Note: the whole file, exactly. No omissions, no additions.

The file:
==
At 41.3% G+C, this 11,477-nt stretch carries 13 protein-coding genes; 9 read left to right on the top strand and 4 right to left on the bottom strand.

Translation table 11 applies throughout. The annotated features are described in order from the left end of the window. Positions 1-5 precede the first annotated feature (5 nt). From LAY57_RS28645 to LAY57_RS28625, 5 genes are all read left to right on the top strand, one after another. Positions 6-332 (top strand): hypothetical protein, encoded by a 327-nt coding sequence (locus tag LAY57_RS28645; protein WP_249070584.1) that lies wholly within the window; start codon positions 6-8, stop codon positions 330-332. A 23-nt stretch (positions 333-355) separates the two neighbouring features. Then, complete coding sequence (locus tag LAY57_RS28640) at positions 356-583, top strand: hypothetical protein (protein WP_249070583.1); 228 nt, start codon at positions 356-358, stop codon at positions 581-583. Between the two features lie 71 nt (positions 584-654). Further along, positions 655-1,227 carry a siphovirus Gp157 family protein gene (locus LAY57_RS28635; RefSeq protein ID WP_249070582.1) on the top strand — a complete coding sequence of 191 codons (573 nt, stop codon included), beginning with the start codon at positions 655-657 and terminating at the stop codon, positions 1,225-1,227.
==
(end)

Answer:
At 41.3% G+C, this 11,477-nt stretch carries 13 protein-coding genes; 9 read left to right on the top strand and 4 right to left on the bottom strand.

Translation table 11 applies throughout. The annotated features are described in order from the left end of the window. Positions 1-5 precede the first annotated feature (5 nt). From LAY57_RS28645 to LAY57_RS28625, 5 genes are all read left to right on the top strand, one after another. Positions 6-332 (top strand): hypothetical protein, encoded by a 327-nt coding sequence (locus tag LAY57_RS28645; protein WP_249070584.1) that lies wholly within the window; start codon positions 6-8, stop codon positions 330-332. A 23-nt stretch (positions 333-355) separates the two neighbouring features. Then, complete coding sequence (locus tag LAY57_RS28640) at positions 356-583, top strand: hypothetical protein (protein WP_249070583.1); 228 nt, start codon at positions 356-358, stop codon at positions 581-583. Between the two features lie 71 nt (positions 584-654). Further along, positions 655-1,227 carry a siphovirus Gp157 family protein gene (locus LAY57_RS28635; RefSeq protein ID WP_249070582.1) on the top strand — a complete coding sequence of 191 codons (573 nt, stop codon included), beginning with the start codon at positions 655-657 and terminating at the stop codon, positions 1,225-1,227.